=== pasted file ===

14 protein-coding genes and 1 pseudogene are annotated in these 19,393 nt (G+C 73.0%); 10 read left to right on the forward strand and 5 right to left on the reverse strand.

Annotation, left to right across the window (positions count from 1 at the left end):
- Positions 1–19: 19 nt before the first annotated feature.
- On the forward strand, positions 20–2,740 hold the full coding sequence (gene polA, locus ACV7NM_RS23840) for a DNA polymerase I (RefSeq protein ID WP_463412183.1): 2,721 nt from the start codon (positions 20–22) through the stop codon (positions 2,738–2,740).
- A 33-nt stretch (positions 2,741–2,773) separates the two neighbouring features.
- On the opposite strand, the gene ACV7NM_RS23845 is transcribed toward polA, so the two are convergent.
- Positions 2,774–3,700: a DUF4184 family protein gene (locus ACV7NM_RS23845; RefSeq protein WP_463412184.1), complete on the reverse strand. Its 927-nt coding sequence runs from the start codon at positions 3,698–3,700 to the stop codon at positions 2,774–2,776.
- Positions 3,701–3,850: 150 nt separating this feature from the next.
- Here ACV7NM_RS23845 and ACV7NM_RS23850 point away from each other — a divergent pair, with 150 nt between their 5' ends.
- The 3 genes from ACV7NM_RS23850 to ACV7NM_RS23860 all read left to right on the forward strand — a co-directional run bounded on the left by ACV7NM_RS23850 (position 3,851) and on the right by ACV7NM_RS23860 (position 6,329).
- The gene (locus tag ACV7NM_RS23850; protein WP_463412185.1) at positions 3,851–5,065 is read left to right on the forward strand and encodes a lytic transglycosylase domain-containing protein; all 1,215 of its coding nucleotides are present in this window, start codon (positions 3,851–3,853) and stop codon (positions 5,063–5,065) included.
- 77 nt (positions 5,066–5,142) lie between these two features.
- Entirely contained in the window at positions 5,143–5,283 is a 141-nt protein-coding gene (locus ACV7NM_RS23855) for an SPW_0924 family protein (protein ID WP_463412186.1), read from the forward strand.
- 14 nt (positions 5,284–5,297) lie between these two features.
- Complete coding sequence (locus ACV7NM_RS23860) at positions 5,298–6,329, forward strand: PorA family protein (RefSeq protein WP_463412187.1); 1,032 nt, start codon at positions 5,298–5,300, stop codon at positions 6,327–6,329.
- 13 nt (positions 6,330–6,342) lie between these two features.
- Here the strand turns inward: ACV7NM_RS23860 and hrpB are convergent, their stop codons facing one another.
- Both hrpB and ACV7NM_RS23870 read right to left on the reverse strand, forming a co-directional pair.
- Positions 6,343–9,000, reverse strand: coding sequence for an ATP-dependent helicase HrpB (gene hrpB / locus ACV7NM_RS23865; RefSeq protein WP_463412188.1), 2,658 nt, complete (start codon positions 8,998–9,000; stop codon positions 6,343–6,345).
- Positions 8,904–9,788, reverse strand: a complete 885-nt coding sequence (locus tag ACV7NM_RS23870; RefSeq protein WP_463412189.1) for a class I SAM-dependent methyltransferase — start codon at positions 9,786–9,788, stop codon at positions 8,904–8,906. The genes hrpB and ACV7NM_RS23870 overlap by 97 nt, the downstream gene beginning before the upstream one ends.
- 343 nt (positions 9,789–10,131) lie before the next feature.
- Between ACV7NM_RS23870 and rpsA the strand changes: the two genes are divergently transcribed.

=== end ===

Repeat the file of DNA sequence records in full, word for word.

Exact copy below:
14 protein-coding genes and 1 pseudogene are annotated in these 19,393 nt (G+C 73.0%); 10 read left to right on the forward strand and 5 right to left on the reverse strand.

Annotation, left to right across the window (positions count from 1 at the left end):
- Positions 1–19: 19 nt before the first annotated feature.
- On the forward strand, positions 20–2,740 hold the full coding sequence (gene polA, locus ACV7NM_RS23840) for a DNA polymerase I (RefSeq protein ID WP_463412183.1): 2,721 nt from the start codon (positions 20–22) through the stop codon (positions 2,738–2,740).
- A 33-nt stretch (positions 2,741–2,773) separates the two neighbouring features.
- On the opposite strand, the gene ACV7NM_RS23845 is transcribed toward polA, so the two are convergent.
- Positions 2,774–3,700: a DUF4184 family protein gene (locus ACV7NM_RS23845; RefSeq protein WP_463412184.1), complete on the reverse strand. Its 927-nt coding sequence runs from the start codon at positions 3,698–3,700 to the stop codon at positions 2,774–2,776.
- Positions 3,701–3,850: 150 nt separating this feature from the next.
- Here ACV7NM_RS23845 and ACV7NM_RS23850 point away from each other — a divergent pair, with 150 nt between their 5' ends.
- The 3 genes from ACV7NM_RS23850 to ACV7NM_RS23860 all read left to right on the forward strand — a co-directional run bounded on the left by ACV7NM_RS23850 (position 3,851) and on the right by ACV7NM_RS23860 (position 6,329).
- The gene (locus tag ACV7NM_RS23850; protein WP_463412185.1) at positions 3,851–5,065 is read left to right on the forward strand and encodes a lytic transglycosylase domain-containing protein; all 1,215 of its coding nucleotides are present in this window, start codon (positions 3,851–3,853) and stop codon (positions 5,063–5,065) included.
- 77 nt (positions 5,066–5,142) lie between these two features.
- Entirely contained in the window at positions 5,143–5,283 is a 141-nt protein-coding gene (locus ACV7NM_RS23855) for an SPW_0924 family protein (protein ID WP_463412186.1), read from the forward strand.
- 14 nt (positions 5,284–5,297) lie between these two features.
- Complete coding sequence (locus ACV7NM_RS23860) at positions 5,298–6,329, forward strand: PorA family protein (RefSeq protein WP_463412187.1); 1,032 nt, start codon at positions 5,298–5,300, stop codon at positions 6,327–6,329.
- 13 nt (positions 6,330–6,342) lie between these two features.
- Here the strand turns inward: ACV7NM_RS23860 and hrpB are convergent, their stop codons facing one another.
- Both hrpB and ACV7NM_RS23870 read right to left on the reverse strand, forming a co-directional pair.
- Positions 6,343–9,000, reverse strand: coding sequence for an ATP-dependent helicase HrpB (gene hrpB / locus ACV7NM_RS23865; RefSeq protein WP_463412188.1), 2,658 nt, complete (start codon positions 8,998–9,000; stop codon positions 6,343–6,345).
- Positions 8,904–9,788, reverse strand: a complete 885-nt coding sequence (locus tag ACV7NM_RS23870; RefSeq protein WP_463412189.1) for a class I SAM-dependent methyltransferase — start codon at positions 9,786–9,788, stop codon at positions 8,904–8,906. The genes hrpB and ACV7NM_RS23870 overlap by 97 nt, the downstream gene beginning before the upstream one ends.
- 343 nt (positions 9,789–10,131) lie before the next feature.
- Between ACV7NM_RS23870 and rpsA the strand changes: the two genes are divergently transcribed.